Our client, a welder from Stirlingshire, had been diagnosed with Hand Arm Vibration Syndrome (HAVS) and believed that he had developed the condition as a result of occupational conditions. He hoped to secure a suitable settlement of work-related vibration injury compensation and was referred to Thompsons through his union.
The claimant provided our industrial injury solicitors with a full outline of his employment history. We were able to ascertain that he had been exposed to vibration in the course of his employment – beginning with his first job in 1982 – and that this period encompassed approximately seven different employers.
Our team undertook investigations into each of these employers and attempted to identify insurance interests for all of them. Of the seven, we were able to trace insurance for approximately four; this covered the majority of the claimant's occupational exposure to vibration.
We recovered the former welder's medical records and instructed an expert medical report from a consultant general and vascular surgeon; this confirmed the diagnosis of HAVS at Stage 2V and 1SN on the Stockholm Scale, a relatively mild form of the condition.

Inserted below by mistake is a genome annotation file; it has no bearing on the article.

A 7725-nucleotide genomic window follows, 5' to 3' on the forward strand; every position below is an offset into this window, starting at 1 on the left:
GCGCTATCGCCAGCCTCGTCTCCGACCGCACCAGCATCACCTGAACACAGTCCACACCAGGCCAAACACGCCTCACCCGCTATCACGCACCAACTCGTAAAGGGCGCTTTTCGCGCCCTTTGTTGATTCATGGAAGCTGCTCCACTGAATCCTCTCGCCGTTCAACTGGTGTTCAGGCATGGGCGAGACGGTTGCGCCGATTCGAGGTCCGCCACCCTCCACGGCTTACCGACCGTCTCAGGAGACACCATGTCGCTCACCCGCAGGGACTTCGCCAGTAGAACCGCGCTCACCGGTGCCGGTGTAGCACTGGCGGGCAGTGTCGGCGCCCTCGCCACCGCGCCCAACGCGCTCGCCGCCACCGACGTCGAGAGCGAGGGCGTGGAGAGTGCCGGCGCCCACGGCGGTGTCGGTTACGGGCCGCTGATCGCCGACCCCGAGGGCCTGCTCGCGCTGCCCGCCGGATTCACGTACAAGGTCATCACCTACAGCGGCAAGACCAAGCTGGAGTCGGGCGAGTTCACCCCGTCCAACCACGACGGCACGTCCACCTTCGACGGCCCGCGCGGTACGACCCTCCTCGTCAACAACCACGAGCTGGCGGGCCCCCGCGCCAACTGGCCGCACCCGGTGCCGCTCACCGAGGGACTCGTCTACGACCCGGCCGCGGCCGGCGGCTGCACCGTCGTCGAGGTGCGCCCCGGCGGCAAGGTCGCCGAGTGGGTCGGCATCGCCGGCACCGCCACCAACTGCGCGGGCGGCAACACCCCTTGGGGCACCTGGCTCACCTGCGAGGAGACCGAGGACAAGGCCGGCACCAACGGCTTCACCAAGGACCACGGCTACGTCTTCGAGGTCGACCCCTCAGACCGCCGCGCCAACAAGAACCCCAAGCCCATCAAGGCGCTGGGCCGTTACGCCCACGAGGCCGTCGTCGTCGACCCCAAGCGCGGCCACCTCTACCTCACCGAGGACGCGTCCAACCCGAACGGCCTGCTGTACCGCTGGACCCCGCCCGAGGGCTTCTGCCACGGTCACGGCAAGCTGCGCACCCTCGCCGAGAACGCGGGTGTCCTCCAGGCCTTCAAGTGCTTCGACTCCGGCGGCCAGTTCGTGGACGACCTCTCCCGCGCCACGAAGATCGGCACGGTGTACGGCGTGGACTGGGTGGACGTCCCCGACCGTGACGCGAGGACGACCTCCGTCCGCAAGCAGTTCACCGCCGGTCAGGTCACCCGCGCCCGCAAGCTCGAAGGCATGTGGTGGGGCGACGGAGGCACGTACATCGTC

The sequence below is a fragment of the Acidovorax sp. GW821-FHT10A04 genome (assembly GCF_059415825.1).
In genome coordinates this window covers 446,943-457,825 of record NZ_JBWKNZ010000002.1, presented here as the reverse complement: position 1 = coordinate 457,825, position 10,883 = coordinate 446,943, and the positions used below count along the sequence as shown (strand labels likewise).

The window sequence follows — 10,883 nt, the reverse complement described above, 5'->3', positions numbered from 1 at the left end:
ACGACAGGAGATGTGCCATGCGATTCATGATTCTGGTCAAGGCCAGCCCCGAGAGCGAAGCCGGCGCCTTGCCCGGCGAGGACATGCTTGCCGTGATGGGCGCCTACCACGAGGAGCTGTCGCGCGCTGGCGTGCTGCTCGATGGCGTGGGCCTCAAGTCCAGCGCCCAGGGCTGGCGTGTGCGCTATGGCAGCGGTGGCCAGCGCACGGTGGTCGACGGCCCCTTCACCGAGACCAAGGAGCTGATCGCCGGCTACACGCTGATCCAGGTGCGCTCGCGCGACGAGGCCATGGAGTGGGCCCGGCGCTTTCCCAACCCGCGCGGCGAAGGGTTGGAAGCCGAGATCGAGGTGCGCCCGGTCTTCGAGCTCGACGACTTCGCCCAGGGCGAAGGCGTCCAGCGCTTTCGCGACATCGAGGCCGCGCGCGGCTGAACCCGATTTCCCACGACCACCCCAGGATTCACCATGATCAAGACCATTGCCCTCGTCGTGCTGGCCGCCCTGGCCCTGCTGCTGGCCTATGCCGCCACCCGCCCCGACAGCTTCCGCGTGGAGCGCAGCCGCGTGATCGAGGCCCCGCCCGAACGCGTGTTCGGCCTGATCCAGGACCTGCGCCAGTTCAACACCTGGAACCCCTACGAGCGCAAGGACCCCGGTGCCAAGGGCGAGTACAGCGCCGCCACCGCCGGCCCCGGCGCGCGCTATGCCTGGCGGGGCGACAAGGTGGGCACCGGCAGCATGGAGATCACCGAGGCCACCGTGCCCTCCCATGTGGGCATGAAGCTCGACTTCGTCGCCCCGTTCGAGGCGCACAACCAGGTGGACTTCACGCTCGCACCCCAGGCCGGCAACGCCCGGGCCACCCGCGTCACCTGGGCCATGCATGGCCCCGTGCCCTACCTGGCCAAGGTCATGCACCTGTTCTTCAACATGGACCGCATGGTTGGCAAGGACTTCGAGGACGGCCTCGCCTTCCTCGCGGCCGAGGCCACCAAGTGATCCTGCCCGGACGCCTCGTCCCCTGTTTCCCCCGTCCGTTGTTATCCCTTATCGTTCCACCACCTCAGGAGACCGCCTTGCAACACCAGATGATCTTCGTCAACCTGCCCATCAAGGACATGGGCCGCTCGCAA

We disclosed the medical report to the insurers with settlement proposals. However, we received no satisfactory response so proceeded to raise court action in the All-Scotland Sheriff Personal Injury Court.
We then proceeded to instruct an expert report on liability from an ergonomics consultant at Hu-Tech. This evidence advised that three of the four defenders were likely to have been in breach of their duties under the control of Vibration at Work Regulations, so we decided to proceed on this basis.
Matters were discussed at a pre-trial Meeting where the defenders argued that the HAVS injury claim was time-barred as the claimant had been aware of his symptoms for a number of years before seeking advice about pursuing a claim.
Despite the potential time-bar issues, our industrial injury solicitors negotiated a settlement of £3,022 for our client. This reflected the risks in proceeding to court as well as the many complexities of the case.
On 14 June 2019, the client agreed to accept the negotiated settlement.